Big Data’s Promise and Limitations [New Yorker]:
In reality, most computational models of most things have, historically speaking, been wrong—or at least incomplete, effective in some circumstances, not all. Even Google, which likely has the biggest data of anyone, still uses humans to hand-curate some of it, because unanalyzed gobs of information are no guarantee of anything, and giant servers still can’t serve as fully trustworthy replacements for human judgment.
For perspective, it might help to consider the challenge of inferring the structure of protein from its underlying DNA sequence, a problem with an enormous number of applications in medicine, and throughout biology. Hundreds if not thousands of researchers have worked on the problem for fifty years, and for the last decade have had large databases to help; yet, in the words of a review published a few months ago in Science, “no single group [of researchers] yet consistently produces accurate models,” especially with more complex DNA sequences that don’t closely resemble genes that are already well understood. The more complex a problem is, and the more particular instances differ from those that came before, the less likely Big Data is to be a sure thing.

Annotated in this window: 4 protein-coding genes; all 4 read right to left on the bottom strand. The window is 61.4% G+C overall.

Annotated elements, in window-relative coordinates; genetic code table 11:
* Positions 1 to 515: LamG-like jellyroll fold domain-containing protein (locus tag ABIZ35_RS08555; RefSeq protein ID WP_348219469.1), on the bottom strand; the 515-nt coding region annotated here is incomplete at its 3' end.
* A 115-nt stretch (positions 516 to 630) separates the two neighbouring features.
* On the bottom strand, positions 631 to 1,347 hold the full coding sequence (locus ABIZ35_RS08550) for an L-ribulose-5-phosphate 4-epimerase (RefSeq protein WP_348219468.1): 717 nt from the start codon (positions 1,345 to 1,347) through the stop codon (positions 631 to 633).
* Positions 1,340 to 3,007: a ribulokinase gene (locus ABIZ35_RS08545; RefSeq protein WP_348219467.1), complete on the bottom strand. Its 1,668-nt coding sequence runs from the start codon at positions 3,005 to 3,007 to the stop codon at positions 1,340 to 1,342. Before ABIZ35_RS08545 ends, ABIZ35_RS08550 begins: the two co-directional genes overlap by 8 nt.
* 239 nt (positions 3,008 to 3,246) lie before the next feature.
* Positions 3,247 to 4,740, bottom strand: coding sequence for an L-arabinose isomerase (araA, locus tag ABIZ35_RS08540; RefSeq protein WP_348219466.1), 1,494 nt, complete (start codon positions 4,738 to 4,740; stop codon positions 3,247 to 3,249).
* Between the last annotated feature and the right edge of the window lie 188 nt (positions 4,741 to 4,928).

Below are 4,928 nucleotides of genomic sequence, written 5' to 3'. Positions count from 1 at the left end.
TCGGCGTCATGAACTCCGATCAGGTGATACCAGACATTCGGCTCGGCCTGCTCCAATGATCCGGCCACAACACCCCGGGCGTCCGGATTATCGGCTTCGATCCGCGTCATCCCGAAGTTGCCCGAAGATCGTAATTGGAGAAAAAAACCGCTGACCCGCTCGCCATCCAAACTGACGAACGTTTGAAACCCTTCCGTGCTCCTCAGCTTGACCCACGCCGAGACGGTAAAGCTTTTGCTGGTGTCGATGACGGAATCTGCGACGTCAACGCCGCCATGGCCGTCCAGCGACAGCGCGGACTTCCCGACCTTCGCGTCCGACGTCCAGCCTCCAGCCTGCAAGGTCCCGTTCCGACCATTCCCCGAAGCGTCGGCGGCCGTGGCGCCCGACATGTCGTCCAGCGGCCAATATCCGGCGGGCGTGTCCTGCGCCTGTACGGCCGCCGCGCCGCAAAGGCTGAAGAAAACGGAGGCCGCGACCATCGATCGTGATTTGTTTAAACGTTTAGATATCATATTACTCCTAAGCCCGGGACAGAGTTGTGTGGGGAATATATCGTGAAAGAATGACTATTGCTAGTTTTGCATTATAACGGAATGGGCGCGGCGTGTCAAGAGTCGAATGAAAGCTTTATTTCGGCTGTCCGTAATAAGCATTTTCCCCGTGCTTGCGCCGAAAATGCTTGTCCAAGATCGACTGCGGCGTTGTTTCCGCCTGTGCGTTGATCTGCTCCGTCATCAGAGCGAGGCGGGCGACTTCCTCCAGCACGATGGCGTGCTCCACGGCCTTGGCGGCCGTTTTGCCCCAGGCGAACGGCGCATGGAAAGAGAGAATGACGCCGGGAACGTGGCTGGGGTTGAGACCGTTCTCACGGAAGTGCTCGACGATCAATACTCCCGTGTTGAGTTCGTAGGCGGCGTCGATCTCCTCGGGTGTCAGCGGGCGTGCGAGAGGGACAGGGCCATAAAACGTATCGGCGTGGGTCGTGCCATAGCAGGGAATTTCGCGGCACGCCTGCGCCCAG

They used to say that the best algorithm for inferring the structure of protein was a researcher at M.I.T., whose name I’ve forgotten; he could look at a sequence and make a pretty darn good sketch of the structure. These days computational models can approximate much of that work and yet despite the advances, these computational models still leave much to be desired. For example look at the history of Rosetta@home [Wiki] and the subsequent creation of the protein prediction game Foldit [Wiki],
Some users of Rosetta@home became frustrated with the program when they realised they could see ways of solving the protein structures themselves but could not interact with the program. When Baker realised that humans could have considerable potential over computers attempting to solve protein structures, he approached David Salesin, a fellow computer scientist, and Zoran Popović, a game designer studying at the same university, to help conceptualize and build an interactive program that would both appeal to the public and assist in their efforts to find the native structures of proteins - a game.